stage to construction and we are happy
with the result of the collaboration.”
“There’s not much flat land left in
Southern California, and there is a
shortage of homes in Orange County,
so installation of a retaining wall system
is an investment in creating more
property square footage to build homes
on,” explains Stevenson. The project
was broken into three phases: Portola
Northwest, Portola Northeast, and
Portola South. While the first two feature
single family homes, the last phase saw
construction of 313 single-family, 256
multi-family, and 58 affordable housing/
mixed use dwellings. Portola North West
and Portola South are completed. Phase
1 of Portola North East is substantially
completed and Phase 2 is currently being
worked on as well, with completion
scheduled for December 2023.
Geogrid has an in-house design
engineer, Matthew Merritt, P.E., of
Red One Engineering, who exclusively
designs the segmental retaining walls
for their clients. For Portola Hills, the
company designed and built walls
comprising the entire perimeter of the
project to develop “super pads,” acres of
flat land for Baldwin to build on. Many of
these walls reached up to 49 feet tall and
1,000 feet long.
“We were involved with each phase of
the project early in the design process
and that allowed us to collaborate
with the owner, civil engineer, and
geotechnical engineer on incorporating
the various Belgard wall products into
the project,” says Merritt. Weekly project
meetings with the project management
and engineering team also helped avoid
issues during construction.
Among the main concerns for the
project initially, according to Capati,
were the poor soil quality of the site and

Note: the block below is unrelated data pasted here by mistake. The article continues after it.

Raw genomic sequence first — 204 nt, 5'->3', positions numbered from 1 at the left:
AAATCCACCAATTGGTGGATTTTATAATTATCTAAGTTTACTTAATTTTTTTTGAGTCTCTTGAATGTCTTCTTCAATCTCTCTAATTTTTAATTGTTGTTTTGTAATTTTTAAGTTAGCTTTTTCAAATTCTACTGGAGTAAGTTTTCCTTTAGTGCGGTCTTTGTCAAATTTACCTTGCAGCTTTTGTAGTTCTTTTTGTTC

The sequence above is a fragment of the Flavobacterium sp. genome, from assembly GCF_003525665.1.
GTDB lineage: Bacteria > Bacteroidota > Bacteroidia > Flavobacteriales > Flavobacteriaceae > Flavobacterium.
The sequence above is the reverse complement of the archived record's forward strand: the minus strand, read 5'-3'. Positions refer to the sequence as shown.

the weather.
Early in the project, they started to
experience landslides because there
were failure planes in the soil being
excavated. A failure plane is weak clay
layer that causes instability. These
thin layers are like grease which, once
exposed, cause landslides as dirt and
rock slip over them—especially during
significant rainfall.
“We worked with the geotechnical
engineer on the global stability analysis
and incorporating the Mirafi global
stability geogrids into the wall design.
Portola South had a long (100’+) and
very strong geogrid for global stability.
www.mcsmag.com JULY 2021
Portola NE had two walls incorporated
into a large landslide buttress,”
says Merritt. “We also worked with
a shoring contractor to incorporate
the Diamond Pro block facing over
the shoring elements.”
Another natural element to contend
with was the fact that the project was
in a seismic area. In addressing global
stability, the team designed a system
of secondary geogrids, placed between
the standard grid layers. A grid’s length
is usually equal to 100 percent of wall
height, so 40 feet long for a 40-foot-
tall wall. At the Portola site, between
every layer of standard-length grid and
compacted fill was another, smaller
grid of only 4 feet long. These strata of
primary geogrid fabric, compacted fill,
secondary grid, compacted fill, and so
on provided the necessary additional
stability in the seismic area.
There were also design requirements
the team had to meet for the project,
including the city’s demand that most